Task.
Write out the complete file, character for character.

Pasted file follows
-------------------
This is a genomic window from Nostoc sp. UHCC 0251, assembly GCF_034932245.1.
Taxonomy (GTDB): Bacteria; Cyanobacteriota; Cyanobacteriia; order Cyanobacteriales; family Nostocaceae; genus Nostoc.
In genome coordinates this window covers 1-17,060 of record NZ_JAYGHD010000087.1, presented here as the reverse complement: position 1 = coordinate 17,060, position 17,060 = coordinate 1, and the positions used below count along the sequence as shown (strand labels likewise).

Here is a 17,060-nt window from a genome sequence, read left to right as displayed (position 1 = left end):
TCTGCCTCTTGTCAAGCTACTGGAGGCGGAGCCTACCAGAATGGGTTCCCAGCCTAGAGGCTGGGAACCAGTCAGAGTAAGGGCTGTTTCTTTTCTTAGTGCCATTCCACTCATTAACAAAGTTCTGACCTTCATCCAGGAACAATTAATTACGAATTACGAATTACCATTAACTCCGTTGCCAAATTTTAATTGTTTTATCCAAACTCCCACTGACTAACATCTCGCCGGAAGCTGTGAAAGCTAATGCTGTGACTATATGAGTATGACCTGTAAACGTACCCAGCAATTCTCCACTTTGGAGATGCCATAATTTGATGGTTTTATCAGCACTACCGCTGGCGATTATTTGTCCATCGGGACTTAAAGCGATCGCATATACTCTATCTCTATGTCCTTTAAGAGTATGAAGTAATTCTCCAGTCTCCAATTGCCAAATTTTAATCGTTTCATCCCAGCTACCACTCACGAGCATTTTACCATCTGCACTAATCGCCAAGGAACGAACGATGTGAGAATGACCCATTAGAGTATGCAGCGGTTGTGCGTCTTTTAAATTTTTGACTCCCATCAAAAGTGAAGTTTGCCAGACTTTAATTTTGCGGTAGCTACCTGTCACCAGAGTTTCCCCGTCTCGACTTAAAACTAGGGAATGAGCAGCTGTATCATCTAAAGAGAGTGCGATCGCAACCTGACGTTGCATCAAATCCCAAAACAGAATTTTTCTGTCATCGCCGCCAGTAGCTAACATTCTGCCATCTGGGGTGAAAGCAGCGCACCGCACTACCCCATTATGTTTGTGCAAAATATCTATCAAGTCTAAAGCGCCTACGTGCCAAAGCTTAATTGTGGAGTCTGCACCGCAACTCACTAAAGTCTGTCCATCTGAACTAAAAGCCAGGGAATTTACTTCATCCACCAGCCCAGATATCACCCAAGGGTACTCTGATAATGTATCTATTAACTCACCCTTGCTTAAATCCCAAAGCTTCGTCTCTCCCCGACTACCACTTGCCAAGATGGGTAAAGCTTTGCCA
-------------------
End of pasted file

This is a genomic window from Nostoc sp. UHCC 0251, assembly GCF_034932245.1.
Taxonomy (GTDB): Bacteria; Cyanobacteriota; Cyanobacteriia; order Cyanobacteriales; family Nostocaceae; genus Nostoc.
In genome coordinates this window covers 1-17,060 of record NZ_JAYGHD010000087.1, presented here as the reverse complement: position 1 = coordinate 17,060, position 17,060 = coordinate 1, and the positions used below count along the sequence as shown (strand labels likewise).

Here is a 17,060-nt window from a genome sequence, read left to right as displayed (position 1 = left end):
TCTGCCTCTTGTCAAGCTACTGGAGGCGGAGCCTACCAGAATGGGTTCCCAGCCTAGAGGCTGGGAACCAGTCAGAGTAAGGGCTGTTTCTTTTCTTAGTGCCATTCCACTCATTAACAAAGTTCTGACCTTCATCCAGGAACAATTAATTACGAATTACGAATTACCATTAACTCCGTTGCCAAATTTTAATTGTTTTATCCAAACTCCCACTGACTAACATCTCGCCGGAAGCTGTGAAAGCTAATGCTGTGACTATATGAGTATGACCTGTAAACGTACCCAGCAATTCTCCACTTTGGAGATGCCATAATTTGATGGTTTTATCAGCACTACCGCTGGCGATTATTTGTCCATCGGGACTTAAAGCGATCGCATATACTCTATCTCTATGTCCTTTAAGAGTATGAAGTAATTCTCCAGTCTCCAATTGCCAAATTTTAATCGTTTCATCCCAGCTACCACTCACGAGCATTTTACCATCTGCACTAATCGCCAAGGAACGAACGATGTGAGAATGACCCATTAGAGTATGCAGCGGTTGTGCGTCTTTTAAATTTTTGACTCCCATCAAAAGTGAAGTTTGCCAGACTTTAATTTTGCGGTAGCTACCTGTCACCAGAGTTTCCCCGTCTCGACTTAAAACTAGGGAATGAGCAGCTGTATCATCTAAAGAGAGTGCGATCGCAACCTGACGTTGCATCAAATCCCAAAACAGAATTTTTCTGTCATCGCCGCCAGTAGCTAACATTCTGCCATCTGGGGTGAAAGCAGCGCACCGCACTACCCCATTATGTTTGTGCAAAATATCTATCAAGTCTAAAGCGCCTACGTGCCAAAGCTTAATTGTGGAGTCTGCACCGCAACTCACTAAAGTCTGTCCATCTGAACTAAAAGCCAGGGAATTTACTTCATCCACCAGCCCAGATATCACCCAAGGGTACTCTGATAATGTATCTATTAACTCACCCTTGCTTAAATCCCAAAGCTTCGTCTCTCCCCGACTACCACTTGCCAAGATGGGTAAAGCTTTGCCA